What SF Bay Area Homeowners Should Know About the Upcoming Gas Appliance Ban

As of last week, sales of gas furnaces and water heater appliances (but notably, not gas stoves) are to be phased-out of all new construction. By 2029, replacements for any residential building are required to be a zero nitrogen-oxide emitting appliance. In short, electric heat pumps and electric water heaters are very soon going to be the only approved appliances in the majority of the Bay Area. Enacted by the Bay Area Air Quality Management District, this regulation does not mandate retrofitting of existing appliances, fortunately, and the good news is you have time to prepare. Here’s what else San Francisco Bay Area homeowners should know about the gas appliance ban.

Who is Affected by the Gas Appliance Ban?

The new regulations affect roughly two-thirds of households in nine Bay Area counties: Alameda, Contra Costa, Marin, Napa, San Francisco, San Mateo, Santa Clara, southwestern Solana, and southern Sonoma. These regulations apply to new construction and anyone who owns a primary or rental property in these areas, but excludes mobile homes. Here are the hard dates:

  • In 2027, new gas water heater sales will be prohibited.
  • In 2029, new gas furnace sales will be prohibited.

How Much Will it Cost?

Electric water heaters and heat pumps are the only appliances in compliance with zero nitrogen oxides, which are primary pollutants responsible for acid rain and smog and pose higher risks for respiratory illnesses like asthma. They also tend to be pricier than their gas alternatives, though they may also be more energy efficient. Claims of how much energy you might save vary dramatically depending on where you look and the model you choose.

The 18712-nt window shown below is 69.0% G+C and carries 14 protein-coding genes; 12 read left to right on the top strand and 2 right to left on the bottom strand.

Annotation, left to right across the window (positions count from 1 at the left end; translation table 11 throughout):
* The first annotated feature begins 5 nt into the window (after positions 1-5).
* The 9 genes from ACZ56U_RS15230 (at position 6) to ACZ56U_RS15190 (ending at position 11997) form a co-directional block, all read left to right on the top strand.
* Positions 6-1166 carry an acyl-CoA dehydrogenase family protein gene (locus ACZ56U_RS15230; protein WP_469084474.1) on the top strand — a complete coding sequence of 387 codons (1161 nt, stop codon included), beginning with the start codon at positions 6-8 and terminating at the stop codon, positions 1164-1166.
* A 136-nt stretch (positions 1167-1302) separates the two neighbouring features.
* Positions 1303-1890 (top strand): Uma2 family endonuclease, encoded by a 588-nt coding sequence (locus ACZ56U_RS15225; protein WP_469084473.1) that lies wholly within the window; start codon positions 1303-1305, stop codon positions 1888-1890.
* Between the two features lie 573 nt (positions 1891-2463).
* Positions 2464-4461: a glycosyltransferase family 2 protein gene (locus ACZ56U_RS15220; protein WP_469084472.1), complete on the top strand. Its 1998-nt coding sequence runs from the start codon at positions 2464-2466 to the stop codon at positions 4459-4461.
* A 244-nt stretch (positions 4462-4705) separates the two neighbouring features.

Fortunately, rebates and tax credits are being made available to help offset some of the upfront costs. The Inflation Reduction Act passed in 2022 included $8.8 billion in rebates for residential energy efficiency and electrification throughout the US, and California is allocated $582 million of that. Additionally, subsidies will be provided through the California Energy Commission, although a look through their site yields the following “The CEC expects rebates will become available in 2024. Until the Department of Energy issues guidance to states, the CEC will not have California-specific information to share…” 

Bottom line, the rebates are still being worked out both on state and federal levels and will end up being a mix of tax rebates as well as point of sale rebates between the California state and US government. Right now, the amounts of the rebates are not clear nor easy to verify so hopefully by the time the mandate is in place the rebates will be well worked through and much easier to get. The caveat is that the highest amounts you may be able to get appear to depend on whether you qualify as a low or moderate-income household.

About that Gas Stove

While gas stoves aren’t included in the new regulations, despite a few Bay Area cities famously being at the forefront of gas stove bans (looking at you, Berkeley), you may still want to consider making the switch to electric. Forget scented candles – as it turns out, gas appliances are the biggest cause of poor indoor air quality. Stoves in particular affect the air quality inside and outside, thanks to circulating pollutants that up the chances of respiratory conditions. Specifically, gas stoves are linked to childhood asthma, and they are prone to leaking even when they’re turned off. Foodies worried about inferior cooking will find induction ranges are faster and more precise than gas. Not only are they easier to clean, faster to heat up, with more accurate temperature control, they don’t have health drawbacks. Still not convinced? You may want to check out the PG&E Induction Cooktop Loaner Program. At no cost, they’ll provide you with a portable induction cooktop and induction ready cookware for a two-week trial period so you can test it out yourself. 

The Bottom Line

In the past, San Francisco used to rely on oil tanks for heating, which were buried in front of their old Victorian buildings. Long since banned, the city has moved on to more sustainable and eco-friendly heating options and this new gas appliance ban appears to be just the next evolution.Of course, that doesn’t mean there aren’t costs involved or decisions to make. If you need a reliable recommendation from my network of vendors, or you’d be interested in my opinion on whether you should bite the bullet now or defer, you know where to find me!

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